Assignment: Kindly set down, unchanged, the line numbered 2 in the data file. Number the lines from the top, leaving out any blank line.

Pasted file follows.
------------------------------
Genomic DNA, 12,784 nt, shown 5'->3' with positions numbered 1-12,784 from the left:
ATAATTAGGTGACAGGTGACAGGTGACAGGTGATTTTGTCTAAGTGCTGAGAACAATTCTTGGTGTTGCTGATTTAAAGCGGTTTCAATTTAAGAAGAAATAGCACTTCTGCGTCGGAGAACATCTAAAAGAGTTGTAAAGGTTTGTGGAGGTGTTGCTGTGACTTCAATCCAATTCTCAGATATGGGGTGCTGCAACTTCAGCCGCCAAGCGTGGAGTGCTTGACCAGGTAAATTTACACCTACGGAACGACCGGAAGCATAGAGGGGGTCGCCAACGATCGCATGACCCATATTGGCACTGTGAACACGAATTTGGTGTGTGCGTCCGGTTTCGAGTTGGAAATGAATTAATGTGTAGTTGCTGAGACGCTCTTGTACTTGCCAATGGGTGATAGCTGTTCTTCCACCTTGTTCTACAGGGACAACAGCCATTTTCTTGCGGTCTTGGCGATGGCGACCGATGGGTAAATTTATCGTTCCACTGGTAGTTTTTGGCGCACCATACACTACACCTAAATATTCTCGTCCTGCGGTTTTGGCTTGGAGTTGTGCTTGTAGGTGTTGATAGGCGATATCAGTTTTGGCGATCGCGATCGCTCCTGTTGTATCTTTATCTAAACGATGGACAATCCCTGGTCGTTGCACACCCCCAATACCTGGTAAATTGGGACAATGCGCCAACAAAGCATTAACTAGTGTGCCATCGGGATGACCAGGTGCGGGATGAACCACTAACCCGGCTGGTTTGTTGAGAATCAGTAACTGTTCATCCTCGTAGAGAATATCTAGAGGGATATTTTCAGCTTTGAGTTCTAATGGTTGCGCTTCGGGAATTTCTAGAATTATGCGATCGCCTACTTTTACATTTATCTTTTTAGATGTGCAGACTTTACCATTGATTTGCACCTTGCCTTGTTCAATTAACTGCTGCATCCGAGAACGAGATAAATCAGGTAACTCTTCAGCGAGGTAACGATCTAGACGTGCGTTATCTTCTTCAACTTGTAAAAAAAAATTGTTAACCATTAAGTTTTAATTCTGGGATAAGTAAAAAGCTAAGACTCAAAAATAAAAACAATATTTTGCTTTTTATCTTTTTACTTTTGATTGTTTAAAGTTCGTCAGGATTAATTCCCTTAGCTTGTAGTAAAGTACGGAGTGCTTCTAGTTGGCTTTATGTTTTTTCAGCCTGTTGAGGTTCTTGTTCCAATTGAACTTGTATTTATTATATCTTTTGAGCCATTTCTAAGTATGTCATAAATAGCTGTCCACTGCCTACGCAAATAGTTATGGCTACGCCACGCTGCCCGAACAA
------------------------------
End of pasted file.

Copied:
ATAATTAGGTGACAGGTGACAGGTGACAGGTGATTTTGTCTAAGTGCTGAGAACAATTCTTGGTGTTGCTGATTTAAAGCGGTTTCAATTTAAGAAGAAATAGCACTTCTGCGTCGGAGAACATCTAAAAGAGTTGTAAAGGTTTGTGGAGGTGTTGCTGTGACTTCAATCCAATTCTCAGATATGGGGTGCTGCAACTTCAGCCGCCAAGCGTGGAGTGCTTGACCAGGTAAATTTACACCTACGGAACGACCGGAAGCATAGAGGGGGTCGCCAACGATCGCATGACCCATATTGGCACTGTGAACACGAATTTGGTGTGTGCGTCCGGTTTCGAGTTGGAAATGAATTAATGTGTAGTTGCTGAGACGCTCTTGTACTTGCCAATGGGTGATAGCTGTTCTTCCACCTTGTTCTACAGGGACAACAGCCATTTTCTTGCGGTCTTGGCGATGGCGACCGATGGGTAAATTTATCGTTCCACTGGTAGTTTTTGGCGCACCATACACTACACCTAAATATTCTCGTCCTGCGGTTTTGGCTTGGAGTTGTGCTTGTAGGTGTTGATAGGCGATATCAGTTTTGGCGATCGCGATCGCTCCTGTTGTATCTTTATCTAAACGATGGACAATCCCTGGTCGTTGCACACCCCCAATACCTGGTAAATTGGGACAATGCGCCAACAAAGCATTAACTAGTGTGCCATCGGGATGACCAGGTGCGGGATGAACCACTAACCCGGCTGGTTTGTTGAGAATCAGTAACTGTTCATCCTCGTAGAGAATATCTAGAGGGATATTTTCAGCTTTGAGTTCTAATGGTTGCGCTTCGGGAATTTCTAGAATTATGCGATCGCCTACTTTTACATTTATCTTTTTAGATGTGCAGACTTTACCATTGATTTGCACCTTGCCTTGTTCAATTAACTGCTGCATCCGAGAACGAGATAAATCAGGTAACTCTTCAGCGAGGTAACGATCTAGACGTGCGTTATCTTCTTCAACTTGTAAAAAAAAATTGTTAACCATTAAGTTTTAATTCTGGGATAAGTAAAAAGCTAAGACTCAAAAATAAAAACAATATTTTGCTTTTTATCTTTTTACTTTTGATTGTTTAAAGTTCGTCAGGATTAATTCCCTTAGCTTGTAGTAAAGTACGGAGTGCTTCTAGTTGGCTTTATGTTTTTTCAGCCTGTTGAGGTTCTTGTTCCAATTGAACTTGTATTTATTATATCTTTTGAGCCATTTCTAAGTATGTCATAAATAGCTGTCCACTGCCTACGCAAATAGTTATGGCTACGCCACGCTGCCCGAACAA